Don’t let money stand in the way of your dreams.
Seed-stage funding has dropped from 10 percent in 2017 to just 5 percent last year as investors continue to favor later-stage investments. But, that’s no reason to be discouraged! There are so many other ways to get your startup funded, regardless of what stage you’re in!
Yes, you could always take the traditional route and pitch to numerous investors. And according to Edward Cruz, founder of Go for Vertical, this approach will get you funded 6 percent of the time.
But, before you start making appointments with stakeholders, know all the avenues available for securing funds.
Start With Discovery
No matter what your business, how much seed money you need, or how you plan on getting it, you need to start with discovering who your customers will be. You could have the best idea in the world, but if you can’t show investors that people want to buy it, it will cost you funding.
Remember, anyone looking to invest in your idea is a numbers person. They want to know if their investment makes sense, will pay off, and if they will see a return. Having researched, hard data available shows your professionalism and ultimately, wins you the funds.
So, before you even start preparing your pitch, discover who your customers are. This means asking your ideal customers directly for validation and gathering hard data on what they tell you.
Check Point: validate your idea with your target audience
Hyper-lean means that if it isn’t discovering, validating, planning, or executing, it gets put on hold for now. Lean into the idea that if you can demonstrate traction for as little investment as possible, then once you have the big bucks, you will be unstoppable. For Cruz, this means simultaneously discovering and taking actions that will help you prepare for investors.
One of the greatest resources you can bring to any funding opportunity is an outline of everything you need investors to know about your idea or product. Rather than rambling surface level about everything, focus on the numbers, the specific facts, and what you’ve had experts validate. This deliverable should be a coherent document, like the Lean Canvas, that you can quickly reference during your meeting and leave with investors at the end.
Check Point: create an outline proving you are a solid investment
Chunk It Into Pieces
Yes, you have to do all the things, including stakeholder discovery, design solutions, building prototypes, and launching as quick as possible. But, you don’t have to do everything all at once. In fact, Cruz even insists that to avoid getting overwhelmed or stretched too thin, you shouldn’t do all the things at once. Instead, focus on one step at a time, then seek validation around that step.
For example, research who would potentially invest in your idea and what they are currently putting their money towards. Then, just like you did with your ideal customers, get validation directly from these potential investors! This might mean talking to stores that might carry your product, asking your LinkedIn network publically, or pitching at your local 1 Million Cups.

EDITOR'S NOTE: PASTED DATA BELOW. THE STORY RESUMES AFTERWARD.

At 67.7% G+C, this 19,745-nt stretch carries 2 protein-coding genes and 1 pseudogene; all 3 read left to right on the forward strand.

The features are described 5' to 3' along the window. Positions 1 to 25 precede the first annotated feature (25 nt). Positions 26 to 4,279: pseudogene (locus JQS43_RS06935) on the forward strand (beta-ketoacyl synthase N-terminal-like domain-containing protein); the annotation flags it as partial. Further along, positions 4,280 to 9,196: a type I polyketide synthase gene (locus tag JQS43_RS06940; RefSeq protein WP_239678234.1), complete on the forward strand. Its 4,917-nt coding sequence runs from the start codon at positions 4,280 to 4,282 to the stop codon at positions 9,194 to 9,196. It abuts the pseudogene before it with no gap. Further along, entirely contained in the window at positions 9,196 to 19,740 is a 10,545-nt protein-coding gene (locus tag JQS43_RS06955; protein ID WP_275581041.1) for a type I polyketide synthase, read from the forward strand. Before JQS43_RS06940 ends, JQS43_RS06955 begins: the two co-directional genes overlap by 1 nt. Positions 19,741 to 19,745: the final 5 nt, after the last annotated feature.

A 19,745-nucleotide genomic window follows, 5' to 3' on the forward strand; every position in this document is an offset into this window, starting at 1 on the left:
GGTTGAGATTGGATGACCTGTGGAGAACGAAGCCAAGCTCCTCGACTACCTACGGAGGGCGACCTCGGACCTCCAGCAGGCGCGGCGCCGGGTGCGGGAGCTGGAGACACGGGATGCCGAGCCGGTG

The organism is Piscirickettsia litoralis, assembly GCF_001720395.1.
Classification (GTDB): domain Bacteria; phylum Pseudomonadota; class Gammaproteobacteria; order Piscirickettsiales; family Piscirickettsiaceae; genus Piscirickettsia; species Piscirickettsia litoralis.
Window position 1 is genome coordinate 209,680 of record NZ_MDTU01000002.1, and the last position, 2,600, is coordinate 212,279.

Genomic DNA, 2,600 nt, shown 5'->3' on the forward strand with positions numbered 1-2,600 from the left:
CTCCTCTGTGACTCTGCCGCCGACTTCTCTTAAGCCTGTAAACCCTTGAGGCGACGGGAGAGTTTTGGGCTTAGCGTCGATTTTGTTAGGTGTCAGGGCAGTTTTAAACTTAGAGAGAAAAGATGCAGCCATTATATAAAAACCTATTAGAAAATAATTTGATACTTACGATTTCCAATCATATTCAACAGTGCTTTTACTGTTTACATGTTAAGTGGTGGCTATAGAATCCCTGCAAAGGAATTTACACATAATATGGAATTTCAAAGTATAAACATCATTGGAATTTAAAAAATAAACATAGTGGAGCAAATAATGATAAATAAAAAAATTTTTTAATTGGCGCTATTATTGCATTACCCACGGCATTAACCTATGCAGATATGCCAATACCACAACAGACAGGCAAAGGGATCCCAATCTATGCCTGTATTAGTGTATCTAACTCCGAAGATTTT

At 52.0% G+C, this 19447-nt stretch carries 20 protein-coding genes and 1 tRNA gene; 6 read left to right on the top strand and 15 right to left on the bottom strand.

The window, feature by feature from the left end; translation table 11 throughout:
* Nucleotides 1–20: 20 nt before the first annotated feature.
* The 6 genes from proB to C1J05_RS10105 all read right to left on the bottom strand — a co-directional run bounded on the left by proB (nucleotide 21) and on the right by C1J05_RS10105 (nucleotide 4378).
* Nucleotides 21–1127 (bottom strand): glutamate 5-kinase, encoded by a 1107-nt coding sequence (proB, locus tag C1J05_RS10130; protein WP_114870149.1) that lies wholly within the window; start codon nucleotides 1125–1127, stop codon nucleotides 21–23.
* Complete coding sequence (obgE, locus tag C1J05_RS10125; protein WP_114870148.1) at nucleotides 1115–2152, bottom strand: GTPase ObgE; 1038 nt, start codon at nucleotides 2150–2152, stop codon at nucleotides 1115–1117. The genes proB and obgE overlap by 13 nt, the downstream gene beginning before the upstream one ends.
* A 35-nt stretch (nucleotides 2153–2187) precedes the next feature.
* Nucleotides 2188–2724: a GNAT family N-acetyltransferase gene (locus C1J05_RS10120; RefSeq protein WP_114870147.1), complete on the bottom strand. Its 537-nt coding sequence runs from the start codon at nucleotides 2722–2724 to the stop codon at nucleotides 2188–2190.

Cruz highly recommends collaborating with one or two experts who can take on the responsibilities you feel insecure about, like designing your user experience or iterating prototypes. Although an upfront cost, these investments set your idea apart from the competition and take your idea to the next level!
Check Point: get the framework for your business set
Raise Based On Early Traction
Investors are significantly more likely to invest in your idea if they have an emotional connection to it, and you are most likely to evoke emotions with a prototype. Would you spend your life savings into a house that you’ve never seen in person? Even if you’ve heard a ton about it? Most people would answer: no. Investors feel the same way about your idea!
With the accessibility of website development and affordable 3D printing, investors now expect to see a prototype, not a cheap mock-up. That doesn’t mean it needs to be perfect. A prototype suggests to investors where you are with the development process, pulls attention to weak points in the design, and reveals potential risks in investing.
But your prototype will be an invaluable tool for gaining traction. If you can use your prototype to not only confirm customer interest but to secure early commitments to purchase your product, you are substantially more likely to secure funding. Plus, you then have a head start on getting your name out there!
Check Point: build a prototype
Lean On Your Community
One last thing before you start seeking out investors, make sure you’re aware of all the possible avenues you can use to get funded. There are so many more ways than just seeking out an investor, and many of them are often overlooked, making them sometimes more successful methods.
Within our Arizona ecosystem, Cruz highly suggests leaning on your community for funding. This includes crowdfunding, small equity investments, and micro-lending as just a few options you should consider.
Research which options might be best for you and your idea. Every investing avenue has its advantages and disadvantages, and some may not be accessible or attractive to you. That’s okay! You want to make sure you are doing what is best for you and your idea.
Check Point: seek investments from all possible avenues, not just investors
Thought you were ready to start seeking investors for your idea, but now questioning that? Be the first on our list to attend our next CLIMB Accelerator, a 12-week program that helps you develop your business concept, understand your market, and prepare for investors.
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